[Better than a baby – maybe we should just smile more.]
This term is intense – Stephen is out five nights a week.
So we have cancelled this Friday and are escaping to the beach for the weekend.
This is what I will make sure goes in the car.
- French press & coffee grounds
- Laptop & Bluetooth Speaker
- Togs & Towel
Today is International Women’s Day.
The ABC has Five Reasons why life is hard for Women in 2017.
Here are five ways to love women you don’t know.
- Donate e.g. Share the Dignity
Aussie charity organising donated sanitary products for homeless and low income women. They also fight against ‘luxury’ tax status for tampons.
- Talk up women
Challies cites studies where six & seven year olds already have gendered beliefs.
When I was a kid, the Australian government did a big campaign of ‘Girls can do anything.’
Also I’m loving this new series Little People, Big Dreams.
- Stop disrespectful language and habits
In his previous work role, my husband used the empty female toilets on site visits – because they were free from pornography.
Friends working in administration are consistently referred to as ‘girls’; with ‘cunts and pussies’ often peppering conversation.
Words matter – their meanings and conations develop with usage. Watch this video #LikeAGirl
- Affirm motherhood
Prepare for controversy. I’m just saying it’s a viable and respected vocation. And it’s hard.
- Be informed
UN Women has stats and articles.
Remember the INTERNATIONAL aspect. In Australia most women go to school, wait until adulthood for marriage, have options for employment and motherhood is a choice. Not so in many countries.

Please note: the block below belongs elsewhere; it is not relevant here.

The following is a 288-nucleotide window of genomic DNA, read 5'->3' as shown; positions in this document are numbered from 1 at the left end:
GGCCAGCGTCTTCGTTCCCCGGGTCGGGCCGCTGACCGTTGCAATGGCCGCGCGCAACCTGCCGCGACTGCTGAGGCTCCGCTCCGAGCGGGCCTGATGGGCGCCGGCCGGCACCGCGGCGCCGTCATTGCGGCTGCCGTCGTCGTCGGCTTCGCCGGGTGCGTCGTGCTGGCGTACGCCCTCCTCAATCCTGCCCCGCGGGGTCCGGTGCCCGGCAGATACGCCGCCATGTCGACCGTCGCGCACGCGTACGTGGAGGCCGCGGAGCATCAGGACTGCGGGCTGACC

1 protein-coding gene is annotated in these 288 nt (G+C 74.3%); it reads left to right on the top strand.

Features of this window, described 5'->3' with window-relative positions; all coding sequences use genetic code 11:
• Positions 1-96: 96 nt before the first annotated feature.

Cheap, easy, filling, and popular
- Pulled pork and appleslaw
Able to be prepared in advance
- Stuffed capsicums
Any filling you like
– brown lentils, grilled eggplant and zucchini, cumin
– onion, garlic, tomato, chickpeas, basil
- Hummus and veggie sticks
Almost everyone can eat these.
Healthy and simple snack
- Bread and toppings
Bring a few loaves of fresh bread and ask everyone to bring a thing that goes on bread.
e.g. meat, hummus, cheese, roast vege, salad, nutella
Not friendly for people who can not have gluten.
Beans, tomato, spices
Serve with salad/rice/tortillas
Make it mild and have chilli flakes or Tabasco sauce for the hardened.
Triple Treat: Recipe sites
Resistant reasons and subtle solutions
Scary statistics in Australia right now – in 2016 one quarter of 15-25 year olds struggled with mental health.
So I tried to write this post the other week and ended up lost in sadness for a few days. Oops.
Here are five online resources…
- Project UROK – Funny & meaningful videos to support teenage mental health. Even though you are struggling – You Are OK!
- headspace – Aussie info and support available focused on teens… also they have a space in Woolloongabba
- MentalMusic – Brisbane State High students’ podcast on teen mental health topics
- beyondblue – Aussie info and immediate support
- Melody Pool‘s interview about her anxiety & depression and stepping back